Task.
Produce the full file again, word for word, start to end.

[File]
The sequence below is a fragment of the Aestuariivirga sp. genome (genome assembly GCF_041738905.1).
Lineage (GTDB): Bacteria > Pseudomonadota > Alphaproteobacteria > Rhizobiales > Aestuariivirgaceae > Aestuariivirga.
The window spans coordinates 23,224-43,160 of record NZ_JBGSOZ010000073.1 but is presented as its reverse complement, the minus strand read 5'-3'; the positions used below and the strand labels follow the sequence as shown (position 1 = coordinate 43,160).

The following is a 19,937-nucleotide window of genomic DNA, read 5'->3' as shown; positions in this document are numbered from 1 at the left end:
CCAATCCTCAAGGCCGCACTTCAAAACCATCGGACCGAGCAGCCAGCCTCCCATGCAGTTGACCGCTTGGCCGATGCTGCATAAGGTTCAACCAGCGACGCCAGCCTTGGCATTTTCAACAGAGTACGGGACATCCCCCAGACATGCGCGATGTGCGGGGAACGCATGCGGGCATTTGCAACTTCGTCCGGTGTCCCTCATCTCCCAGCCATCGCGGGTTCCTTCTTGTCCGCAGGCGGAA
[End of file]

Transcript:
The sequence below is a fragment of the Aestuariivirga sp. genome (genome assembly GCF_041738905.1).
Lineage (GTDB): Bacteria > Pseudomonadota > Alphaproteobacteria > Rhizobiales > Aestuariivirgaceae > Aestuariivirga.
The window spans coordinates 23,224-43,160 of record NZ_JBGSOZ010000073.1 but is presented as its reverse complement, the minus strand read 5'-3'; the positions used below and the strand labels follow the sequence as shown (position 1 = coordinate 43,160).

The following is a 19,937-nucleotide window of genomic DNA, read 5'->3' as shown; positions in this document are numbered from 1 at the left end:
CCAATCCTCAAGGCCGCACTTCAAAACCATCGGACCGAGCAGCCAGCCTCCCATGCAGTTGACCGCTTGGCCGATGCTGCATAAGGTTCAACCAGCGACGCCAGCCTTGGCATTTTCAACAGAGTACGGGACATCCCCCAGACATGCGCGATGTGCGGGGAACGCATGCGGGCATTTGCAACTTCGTCCGGTGTCCCTCATCTCCCAGCCATCGCGGGTTCCTTCTTGTCCGCAGGCGGAA